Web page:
I have a situation where I have two samples : Sample A and Sample B of pairs of data $(x,y)$ that I do now know if they belong to the same population. I perform a regression on Sample A and another regression on Sample B, such that $\hat{y}=f_1(x;\theta_1)$ and $\hat{y}=f_2(x;\theta_2)$. After performing regression, I inspect their fits and both curves look quite similar given that $f$ is parametrized by $\theta$. In other words, $\theta_1\sim\theta_2$, or $MSE(\theta_1,\theta_2)<\epsilon$, or any distance metric between $\theta_1$ and $\theta_2$ is `small'.

However: How do I statistically prove that both samples belong to the same population, and that the curves are the same, and that the difference in curve fitting are a product of sampling error and noise? Is there a way to provide confidence intervals or bounds to my assertion? Is this related to gaussian processes? Can I do a multiple rounds of t-testing on each of the parameters in $\theta$ after bootstrapping data points across both samples to get an equivalent of error bars?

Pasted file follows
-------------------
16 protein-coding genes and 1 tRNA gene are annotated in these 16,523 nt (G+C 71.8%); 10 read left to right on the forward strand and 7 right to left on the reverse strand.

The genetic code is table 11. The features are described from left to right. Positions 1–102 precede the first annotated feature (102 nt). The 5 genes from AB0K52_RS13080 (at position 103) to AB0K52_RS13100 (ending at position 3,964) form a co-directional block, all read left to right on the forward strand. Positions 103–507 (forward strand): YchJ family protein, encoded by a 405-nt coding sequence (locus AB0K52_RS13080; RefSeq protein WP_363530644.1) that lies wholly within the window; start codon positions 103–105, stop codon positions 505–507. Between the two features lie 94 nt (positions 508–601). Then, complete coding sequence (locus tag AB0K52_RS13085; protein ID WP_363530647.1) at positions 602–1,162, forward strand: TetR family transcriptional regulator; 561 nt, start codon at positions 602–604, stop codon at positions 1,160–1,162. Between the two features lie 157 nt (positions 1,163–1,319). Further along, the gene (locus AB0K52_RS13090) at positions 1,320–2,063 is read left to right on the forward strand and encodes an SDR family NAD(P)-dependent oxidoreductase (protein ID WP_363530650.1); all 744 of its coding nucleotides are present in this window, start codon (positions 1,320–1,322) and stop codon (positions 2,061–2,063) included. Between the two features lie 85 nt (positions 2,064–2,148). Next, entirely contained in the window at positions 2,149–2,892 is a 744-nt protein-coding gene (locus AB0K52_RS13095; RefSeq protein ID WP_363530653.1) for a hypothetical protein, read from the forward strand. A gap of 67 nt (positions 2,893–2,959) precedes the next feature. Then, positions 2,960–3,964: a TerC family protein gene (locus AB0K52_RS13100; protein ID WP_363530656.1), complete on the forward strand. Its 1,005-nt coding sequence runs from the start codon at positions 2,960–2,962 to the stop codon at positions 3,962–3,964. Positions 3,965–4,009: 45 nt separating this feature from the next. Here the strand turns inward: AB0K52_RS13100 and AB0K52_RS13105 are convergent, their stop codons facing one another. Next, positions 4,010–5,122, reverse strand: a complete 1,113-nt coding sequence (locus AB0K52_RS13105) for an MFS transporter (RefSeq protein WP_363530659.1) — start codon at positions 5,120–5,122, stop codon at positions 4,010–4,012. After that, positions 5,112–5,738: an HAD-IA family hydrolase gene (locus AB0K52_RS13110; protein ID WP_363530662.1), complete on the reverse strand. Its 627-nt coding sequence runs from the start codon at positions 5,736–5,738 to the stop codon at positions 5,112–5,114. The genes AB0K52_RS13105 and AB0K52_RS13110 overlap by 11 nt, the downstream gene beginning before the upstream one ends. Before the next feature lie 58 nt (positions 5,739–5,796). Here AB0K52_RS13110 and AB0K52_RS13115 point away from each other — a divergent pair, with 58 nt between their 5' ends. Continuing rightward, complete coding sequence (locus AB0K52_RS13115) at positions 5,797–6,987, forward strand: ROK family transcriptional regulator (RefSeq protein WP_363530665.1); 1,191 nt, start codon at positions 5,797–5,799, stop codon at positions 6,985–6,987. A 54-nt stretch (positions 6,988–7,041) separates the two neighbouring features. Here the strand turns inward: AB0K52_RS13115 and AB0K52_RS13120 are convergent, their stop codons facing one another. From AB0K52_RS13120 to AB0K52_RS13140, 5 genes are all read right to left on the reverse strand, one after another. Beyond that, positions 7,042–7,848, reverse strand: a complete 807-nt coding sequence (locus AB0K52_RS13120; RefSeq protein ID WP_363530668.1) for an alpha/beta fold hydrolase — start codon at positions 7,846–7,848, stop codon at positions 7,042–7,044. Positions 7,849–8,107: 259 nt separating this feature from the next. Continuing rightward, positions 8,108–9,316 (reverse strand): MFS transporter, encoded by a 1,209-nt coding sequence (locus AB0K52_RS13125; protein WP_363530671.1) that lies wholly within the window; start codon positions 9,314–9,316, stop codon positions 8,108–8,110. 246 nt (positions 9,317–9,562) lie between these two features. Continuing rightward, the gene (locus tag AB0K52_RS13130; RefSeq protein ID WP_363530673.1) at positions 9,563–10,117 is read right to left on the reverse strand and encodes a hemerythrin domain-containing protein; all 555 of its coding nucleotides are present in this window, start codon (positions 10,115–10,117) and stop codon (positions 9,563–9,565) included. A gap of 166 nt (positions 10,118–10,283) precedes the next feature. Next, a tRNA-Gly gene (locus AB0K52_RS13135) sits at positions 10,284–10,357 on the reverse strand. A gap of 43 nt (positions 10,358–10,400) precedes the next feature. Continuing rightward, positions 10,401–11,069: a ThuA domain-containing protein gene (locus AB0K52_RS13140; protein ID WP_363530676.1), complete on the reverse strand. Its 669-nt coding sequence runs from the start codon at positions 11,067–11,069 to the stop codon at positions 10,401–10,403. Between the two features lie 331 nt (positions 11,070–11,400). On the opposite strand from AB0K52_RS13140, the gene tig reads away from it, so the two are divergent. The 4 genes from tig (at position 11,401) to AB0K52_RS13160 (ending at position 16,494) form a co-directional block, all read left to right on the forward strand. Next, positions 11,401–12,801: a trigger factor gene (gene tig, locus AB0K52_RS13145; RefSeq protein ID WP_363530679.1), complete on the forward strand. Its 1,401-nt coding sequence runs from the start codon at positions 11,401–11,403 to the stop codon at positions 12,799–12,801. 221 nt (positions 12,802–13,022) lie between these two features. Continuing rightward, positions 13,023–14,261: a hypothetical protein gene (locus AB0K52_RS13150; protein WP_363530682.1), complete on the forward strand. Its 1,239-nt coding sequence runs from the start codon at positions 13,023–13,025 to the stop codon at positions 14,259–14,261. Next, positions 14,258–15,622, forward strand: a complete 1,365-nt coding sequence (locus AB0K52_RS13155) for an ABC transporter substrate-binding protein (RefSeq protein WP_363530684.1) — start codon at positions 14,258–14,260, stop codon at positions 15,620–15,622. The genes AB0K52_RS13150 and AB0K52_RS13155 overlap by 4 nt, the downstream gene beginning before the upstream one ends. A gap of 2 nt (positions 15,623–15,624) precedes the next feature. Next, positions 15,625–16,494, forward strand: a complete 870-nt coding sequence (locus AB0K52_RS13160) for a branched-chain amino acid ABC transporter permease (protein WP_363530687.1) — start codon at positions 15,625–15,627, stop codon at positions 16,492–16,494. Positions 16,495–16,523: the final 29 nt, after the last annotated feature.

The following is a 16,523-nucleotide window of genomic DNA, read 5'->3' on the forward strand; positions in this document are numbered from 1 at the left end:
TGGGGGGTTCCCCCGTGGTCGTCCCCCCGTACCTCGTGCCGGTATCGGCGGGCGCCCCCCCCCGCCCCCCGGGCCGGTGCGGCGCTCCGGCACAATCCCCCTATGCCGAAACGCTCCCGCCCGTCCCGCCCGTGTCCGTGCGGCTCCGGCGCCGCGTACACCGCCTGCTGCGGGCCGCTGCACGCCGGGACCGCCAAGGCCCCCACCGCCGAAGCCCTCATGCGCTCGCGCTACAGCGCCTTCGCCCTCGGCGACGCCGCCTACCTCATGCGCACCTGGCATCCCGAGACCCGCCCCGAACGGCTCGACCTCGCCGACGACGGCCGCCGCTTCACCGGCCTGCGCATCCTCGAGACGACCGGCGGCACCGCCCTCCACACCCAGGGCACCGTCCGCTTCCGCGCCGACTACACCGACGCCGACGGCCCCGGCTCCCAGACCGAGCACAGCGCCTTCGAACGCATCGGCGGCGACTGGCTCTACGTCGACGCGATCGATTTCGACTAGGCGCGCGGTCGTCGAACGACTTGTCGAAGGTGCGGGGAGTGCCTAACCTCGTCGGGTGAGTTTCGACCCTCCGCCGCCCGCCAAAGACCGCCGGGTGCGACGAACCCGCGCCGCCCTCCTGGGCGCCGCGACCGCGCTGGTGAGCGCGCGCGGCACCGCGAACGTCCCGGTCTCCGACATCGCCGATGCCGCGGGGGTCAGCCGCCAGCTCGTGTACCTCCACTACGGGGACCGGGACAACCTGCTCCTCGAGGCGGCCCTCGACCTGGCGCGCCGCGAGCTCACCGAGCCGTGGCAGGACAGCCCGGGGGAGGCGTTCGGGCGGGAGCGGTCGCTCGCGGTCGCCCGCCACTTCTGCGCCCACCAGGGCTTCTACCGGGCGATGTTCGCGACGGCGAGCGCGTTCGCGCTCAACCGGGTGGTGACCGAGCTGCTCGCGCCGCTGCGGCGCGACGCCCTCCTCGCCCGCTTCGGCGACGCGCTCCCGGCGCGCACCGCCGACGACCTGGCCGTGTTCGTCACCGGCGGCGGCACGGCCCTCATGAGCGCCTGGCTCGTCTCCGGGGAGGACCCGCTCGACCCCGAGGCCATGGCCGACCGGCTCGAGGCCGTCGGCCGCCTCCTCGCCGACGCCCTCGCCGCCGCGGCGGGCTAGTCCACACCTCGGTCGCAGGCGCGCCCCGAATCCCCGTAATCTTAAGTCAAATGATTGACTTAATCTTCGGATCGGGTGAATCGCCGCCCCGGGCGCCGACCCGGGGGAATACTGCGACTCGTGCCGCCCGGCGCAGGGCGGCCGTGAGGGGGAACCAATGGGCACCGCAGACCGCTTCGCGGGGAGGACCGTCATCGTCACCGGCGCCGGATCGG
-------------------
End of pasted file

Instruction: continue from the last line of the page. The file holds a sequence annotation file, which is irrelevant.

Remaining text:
Similar questions, but applied to time-series (so perhaps it is still applicable to my problem), although my problem is not a time-series one. In addition, the samples I am collecting data from are not fully overlapping in input $x$: i.e. suppose sample A is sampled from $[0,x^*]$, and sample B is sampled from $[x^*, x']$, s.t. $0\leq x^* \leq x'$:

Significant difference between time series - Can I do this?

test if two linear fits are different

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    $\begingroup$ If the fitted curves are effectively the same, then you should be able to run each data set through the other data set's fitted curve and have the same residual error statistics such as RMSE and R-squared from its own fitted curve. $\endgroup$ – James Phillips Aug 24 '18 at 1:26

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